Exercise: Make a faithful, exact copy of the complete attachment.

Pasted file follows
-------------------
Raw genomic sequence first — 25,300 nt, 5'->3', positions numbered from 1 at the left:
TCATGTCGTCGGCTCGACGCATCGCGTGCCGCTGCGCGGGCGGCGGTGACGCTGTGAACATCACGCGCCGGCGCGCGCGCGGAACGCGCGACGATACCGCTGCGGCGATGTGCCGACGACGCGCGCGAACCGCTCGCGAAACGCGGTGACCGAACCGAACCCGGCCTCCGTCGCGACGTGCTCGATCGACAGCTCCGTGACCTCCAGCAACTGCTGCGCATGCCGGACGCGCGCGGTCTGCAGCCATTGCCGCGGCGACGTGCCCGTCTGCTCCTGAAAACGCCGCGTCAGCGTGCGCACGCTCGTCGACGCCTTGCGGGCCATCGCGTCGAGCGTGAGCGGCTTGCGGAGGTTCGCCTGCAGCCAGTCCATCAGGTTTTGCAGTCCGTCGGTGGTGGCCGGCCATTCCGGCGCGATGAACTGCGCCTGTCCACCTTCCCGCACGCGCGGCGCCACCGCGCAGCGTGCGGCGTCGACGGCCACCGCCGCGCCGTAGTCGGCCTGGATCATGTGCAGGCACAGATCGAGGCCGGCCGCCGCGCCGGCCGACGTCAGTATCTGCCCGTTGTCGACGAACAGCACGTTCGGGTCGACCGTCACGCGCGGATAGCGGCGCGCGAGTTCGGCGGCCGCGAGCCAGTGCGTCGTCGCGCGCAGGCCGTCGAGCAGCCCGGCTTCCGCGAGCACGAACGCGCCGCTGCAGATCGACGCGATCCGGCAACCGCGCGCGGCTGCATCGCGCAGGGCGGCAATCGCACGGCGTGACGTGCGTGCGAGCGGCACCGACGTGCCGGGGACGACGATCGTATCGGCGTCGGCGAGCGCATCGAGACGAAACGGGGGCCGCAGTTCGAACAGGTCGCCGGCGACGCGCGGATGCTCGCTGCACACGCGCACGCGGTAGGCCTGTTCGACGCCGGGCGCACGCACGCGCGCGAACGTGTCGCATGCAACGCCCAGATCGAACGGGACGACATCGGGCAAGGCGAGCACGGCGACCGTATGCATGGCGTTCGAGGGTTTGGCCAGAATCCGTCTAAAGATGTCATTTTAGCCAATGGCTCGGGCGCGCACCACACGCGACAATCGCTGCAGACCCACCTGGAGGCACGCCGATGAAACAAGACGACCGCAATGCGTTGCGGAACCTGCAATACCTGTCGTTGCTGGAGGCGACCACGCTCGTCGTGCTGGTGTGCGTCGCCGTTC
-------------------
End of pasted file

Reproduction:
Raw genomic sequence first — 25,300 nt, 5'->3', positions numbered from 1 at the left:
TCATGTCGTCGGCTCGACGCATCGCGTGCCGCTGCGCGGGCGGCGGTGACGCTGTGAACATCACGCGCCGGCGCGCGCGCGGAACGCGCGACGATACCGCTGCGGCGATGTGCCGACGACGCGCGCGAACCGCTCGCGAAACGCGGTGACCGAACCGAACCCGGCCTCCGTCGCGACGTGCTCGATCGACAGCTCCGTGACCTCCAGCAACTGCTGCGCATGCCGGACGCGCGCGGTCTGCAGCCATTGCCGCGGCGACGTGCCCGTCTGCTCCTGAAAACGCCGCGTCAGCGTGCGCACGCTCGTCGACGCCTTGCGGGCCATCGCGTCGAGCGTGAGCGGCTTGCGGAGGTTCGCCTGCAGCCAGTCCATCAGGTTTTGCAGTCCGTCGGTGGTGGCCGGCCATTCCGGCGCGATGAACTGCGCCTGTCCACCTTCCCGCACGCGCGGCGCCACCGCGCAGCGTGCGGCGTCGACGGCCACCGCCGCGCCGTAGTCGGCCTGGATCATGTGCAGGCACAGATCGAGGCCGGCCGCCGCGCCGGCCGACGTCAGTATCTGCCCGTTGTCGACGAACAGCACGTTCGGGTCGACCGTCACGCGCGGATAGCGGCGCGCGAGTTCGGCGGCCGCGAGCCAGTGCGTCGTCGCGCGCAGGCCGTCGAGCAGCCCGGCTTCCGCGAGCACGAACGCGCCGCTGCAGATCGACGCGATCCGGCAACCGCGCGCGGCTGCATCGCGCAGGGCGGCAATCGCACGGCGTGACGTGCGTGCGAGCGGCACCGACGTGCCGGGGACGACGATCGTATCGGCGTCGGCGAGCGCATCGAGACGAAACGGGGGCCGCAGTTCGAACAGGTCGCCGGCGACGCGCGGATGCTCGCTGCACACGCGCACGCGGTAGGCCTGTTCGACGCCGGGCGCACGCACGCGCGCGAACGTGTCGCATGCAACGCCCAGATCGAACGGGACGACATCGGGCAAGGCGAGCACGGCGACCGTATGCATGGCGTTCGAGGGTTTGGCCAGAATCCGTCTAAAGATGTCATTTTAGCCAATGGCTCGGGCGCGCACCACACGCGACAATCGCTGCAGACCCACCTGGAGGCACGCCGATGAAACAAGACGACCGCAATGCGTTGCGGAACCTGCAATACCTGTCGTTGCTGGAGGCGACCACGCTCGTCGTGCTGGTGTGCGTCGCCGTTC